Understanding the Difference Between Fixed And Variable Annuities
Annuities offer tax sheltered growth which can result in significant long-term returns for you if you contribute to the annuity for a long period and wait to withdraw funds until retirement. You get peace of mind from a guaranteed income stream, and the tax benefits of deferred annuities can amount to substantial savings.
There are two categories of Annuities – Fixed and Variable.
A Fixed Rate Annuity is sold by an Insurance Company and offers you a very low-risk retirement account. The owner is guaranteed at least a minimum rate of investment return. The insurer declares a specific credited rate of return based on the investment performance of its general account assets. You can receive a fixed amount of money every month for the rest of your life. However, the price for removing risk is missing out on growth opportunity. Should the financial markets enjoy bull market conditions during your retirement, you forgo additional gains on your annuity funds.
A Variable Annuity is sold by a stockbroker and is classified as a Security Investment by the SEC. A variable annuity is subject to stock market risk. With a variable annuity, contract owners are able to choose from a wide range of investment options called subaccounts, each of which generally invests in shares of a single underlying mutual fund. As with mutual funds, the investment return of variable annuities fluctuates. The most common objection to variable annuities is how notoriously expensive they can be.
A Variable Annuity with 100,000 dollars in account value would pay 3,750 dollars per year in fees before any interest is credited.
Fixed Annuities Offer Less Investment Risk. Generally, fixed annuities involve less investment risk than variable annuities because they offer a guaranteed minimum rate of interest. The minimum rate is not affected by fluctuations in market interest rates or the companys yearly profits. Most people like the security of knowing that their annuity payments will never vary or that they will receive at least a minimum amount of credited interest.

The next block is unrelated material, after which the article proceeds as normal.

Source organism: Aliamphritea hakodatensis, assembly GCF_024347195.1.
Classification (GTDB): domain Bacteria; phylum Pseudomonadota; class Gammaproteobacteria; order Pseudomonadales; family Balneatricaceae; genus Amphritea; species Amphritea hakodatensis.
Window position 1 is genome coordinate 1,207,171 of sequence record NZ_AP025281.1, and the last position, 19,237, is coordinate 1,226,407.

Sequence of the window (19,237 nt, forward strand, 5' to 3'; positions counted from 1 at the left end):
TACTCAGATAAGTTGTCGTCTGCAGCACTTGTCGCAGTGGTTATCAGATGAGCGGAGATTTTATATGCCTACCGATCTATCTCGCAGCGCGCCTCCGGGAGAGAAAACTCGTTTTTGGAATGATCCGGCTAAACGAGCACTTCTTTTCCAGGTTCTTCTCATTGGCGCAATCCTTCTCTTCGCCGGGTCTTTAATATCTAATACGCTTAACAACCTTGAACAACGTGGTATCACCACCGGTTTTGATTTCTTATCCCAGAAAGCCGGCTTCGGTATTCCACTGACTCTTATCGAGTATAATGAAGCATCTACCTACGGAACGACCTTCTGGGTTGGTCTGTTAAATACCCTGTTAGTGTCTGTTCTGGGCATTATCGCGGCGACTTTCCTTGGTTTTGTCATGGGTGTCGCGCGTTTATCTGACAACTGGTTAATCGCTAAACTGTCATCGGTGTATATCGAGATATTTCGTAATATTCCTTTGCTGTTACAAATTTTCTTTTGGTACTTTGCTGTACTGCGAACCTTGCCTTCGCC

Here are a few Guidelines to Consider When Making a Change to Your Retirement Portfolio:
Buy From Someone Reputable. Whether you are working through an adviser or directly through a distributor, get the facts on the firms financial strength and business practices. What is the companys rating with third-party ratings agencies? Is it known for fair claims-paying practices? How reliable is its customer service? Dealing with a company that is fair and financially sound may help save you from financial headaches in the long run.
Educate yourself. Knowledge is Power. Make sure to ask your financial adviser about any potential costs that might not be apparent. The point here is to completely understand what you are paying for and how to utilize the benefits when you need them.
Be sure to consider annuities as part of your overall investment strategy, as they can add value and security to your retirement.
Watch the video below for more information on the fees and expenses associated with Variable Annuities.
This material was prepared by Retire Village in Partnership with Annuity.com, and does not necessarily represent the views of the presenting party, nor their affiliates. This information has been derived from sources believed to be accurate. Please note - investing involves risk, and past performance is no guarantee of future results. The publisher is not engaged in rendering legal, accounting or other professional services. If assistance is needed, the reader is advised to engage the services of a competent professional. This information should not be construed as investment, tax or legal advice and may not be relied on for the purpose of avoiding any Federal tax penalty. This is neither a solicitation nor recommendation to purchase or sell any investment or insurance product or service, and should not be relied upon as such. All indices are unmanaged and are not illustrative of any particular investment.